Ottmar Hitzfeld was such a worshipped figure during his managerial reign in the Bundesliga he was nicknamed after the German word for God (Gott). The former Stuttgart forward inspired such devotion by guiding not just one but two of its teams to Champions League success, first with Borussia Dortmund in 1997 and then with Bayern Munich in 2001. Hitzfeld also won the league title twice with the former and an incredible five times with the latter (with whom he enjoyed two successful stints). But Hitzfeld’s coaching career was actually bookended in Switzerland, beginning with similarly victorious spells in charge of FC Aarau and Grasshopper, and finishing with two mixed World Cup Finals campaigns as the country’s national coach.
17. Herbert Chapman
While not the most familiar name on the list, inter-war coach Herbert Chapman’s influence on the modern game is unparalleled. A keen innovator, he helped pioneer the use of floodlighting, numbered shirts and European club competitions, while also implementing a wide range of techniques and tactics that unarguably changed English soccer forever. His early managerial career may have been mired in controversy – he was initially barred from the game for his alleged involvement in the illegal payments scandal that led to Leeds City’s dissolvement. But later cleared of any wrongdoing, Chapman returned to the sport to transform rugby league town Huddersfield into an unlikely force, spearheading them to an FA Cup and two consecutive league titles. Incredibly, he then achieved the exact same feat when he moved on to an underperforming Arsenal, breaking the North and Midlands’ top-flight dominance in the process. Only his sudden death in 1934 at the age of just 55 stopped him from revolutionising the game even further.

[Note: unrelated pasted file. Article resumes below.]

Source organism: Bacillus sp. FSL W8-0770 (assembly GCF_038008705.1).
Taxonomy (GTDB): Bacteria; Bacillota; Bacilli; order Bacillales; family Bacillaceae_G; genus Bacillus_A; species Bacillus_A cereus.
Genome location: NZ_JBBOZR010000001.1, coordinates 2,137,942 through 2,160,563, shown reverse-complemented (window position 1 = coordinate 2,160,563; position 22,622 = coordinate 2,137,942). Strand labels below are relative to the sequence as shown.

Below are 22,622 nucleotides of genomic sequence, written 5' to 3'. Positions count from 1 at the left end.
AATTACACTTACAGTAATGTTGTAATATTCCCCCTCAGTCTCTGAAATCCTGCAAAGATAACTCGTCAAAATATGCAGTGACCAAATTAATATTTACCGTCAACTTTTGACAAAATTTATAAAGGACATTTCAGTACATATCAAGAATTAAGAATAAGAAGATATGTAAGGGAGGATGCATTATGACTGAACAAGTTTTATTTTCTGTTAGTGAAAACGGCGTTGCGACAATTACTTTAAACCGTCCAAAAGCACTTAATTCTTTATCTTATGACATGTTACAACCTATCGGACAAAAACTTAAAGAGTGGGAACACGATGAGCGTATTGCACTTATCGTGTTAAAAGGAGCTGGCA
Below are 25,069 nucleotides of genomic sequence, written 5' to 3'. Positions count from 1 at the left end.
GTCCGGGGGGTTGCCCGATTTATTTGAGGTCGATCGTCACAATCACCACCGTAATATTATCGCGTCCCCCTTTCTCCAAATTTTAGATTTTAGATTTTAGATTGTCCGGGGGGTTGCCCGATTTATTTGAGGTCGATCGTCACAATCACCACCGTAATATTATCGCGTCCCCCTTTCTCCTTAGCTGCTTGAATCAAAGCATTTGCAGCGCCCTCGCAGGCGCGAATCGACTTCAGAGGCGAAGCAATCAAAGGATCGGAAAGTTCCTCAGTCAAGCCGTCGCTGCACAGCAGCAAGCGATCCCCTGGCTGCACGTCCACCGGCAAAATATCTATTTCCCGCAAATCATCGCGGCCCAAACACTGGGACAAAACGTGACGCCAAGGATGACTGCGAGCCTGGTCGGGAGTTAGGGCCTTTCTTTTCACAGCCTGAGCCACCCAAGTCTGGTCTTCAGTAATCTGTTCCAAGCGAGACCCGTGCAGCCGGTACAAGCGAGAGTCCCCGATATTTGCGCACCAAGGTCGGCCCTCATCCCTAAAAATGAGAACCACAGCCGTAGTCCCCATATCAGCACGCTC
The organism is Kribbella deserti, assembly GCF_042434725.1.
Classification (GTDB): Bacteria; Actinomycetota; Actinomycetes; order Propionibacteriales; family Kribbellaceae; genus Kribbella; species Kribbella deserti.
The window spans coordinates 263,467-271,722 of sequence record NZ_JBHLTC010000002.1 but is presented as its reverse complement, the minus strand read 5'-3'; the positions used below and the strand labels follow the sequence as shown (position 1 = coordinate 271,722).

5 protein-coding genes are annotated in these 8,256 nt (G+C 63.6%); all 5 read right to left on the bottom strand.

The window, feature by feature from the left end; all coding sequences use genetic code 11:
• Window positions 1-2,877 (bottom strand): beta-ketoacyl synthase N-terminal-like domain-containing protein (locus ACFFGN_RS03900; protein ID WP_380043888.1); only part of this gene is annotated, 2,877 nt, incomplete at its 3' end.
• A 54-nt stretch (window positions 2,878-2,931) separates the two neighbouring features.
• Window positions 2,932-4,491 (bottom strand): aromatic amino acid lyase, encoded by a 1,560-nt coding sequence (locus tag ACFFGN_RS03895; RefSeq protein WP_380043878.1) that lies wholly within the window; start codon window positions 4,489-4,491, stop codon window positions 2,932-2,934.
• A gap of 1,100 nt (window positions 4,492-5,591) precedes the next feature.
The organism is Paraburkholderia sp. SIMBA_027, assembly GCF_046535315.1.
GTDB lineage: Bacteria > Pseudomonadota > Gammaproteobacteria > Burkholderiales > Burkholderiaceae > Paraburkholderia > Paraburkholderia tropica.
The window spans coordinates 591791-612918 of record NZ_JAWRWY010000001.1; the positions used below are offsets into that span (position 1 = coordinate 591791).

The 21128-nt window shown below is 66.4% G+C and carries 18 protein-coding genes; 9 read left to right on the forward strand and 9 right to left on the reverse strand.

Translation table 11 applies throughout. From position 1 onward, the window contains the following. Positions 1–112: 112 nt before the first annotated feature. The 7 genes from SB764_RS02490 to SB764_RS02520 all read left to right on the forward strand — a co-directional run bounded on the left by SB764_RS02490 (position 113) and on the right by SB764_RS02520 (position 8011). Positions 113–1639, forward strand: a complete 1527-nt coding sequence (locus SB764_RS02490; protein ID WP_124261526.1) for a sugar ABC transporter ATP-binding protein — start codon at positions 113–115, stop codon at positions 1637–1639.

16. Bela Guttmann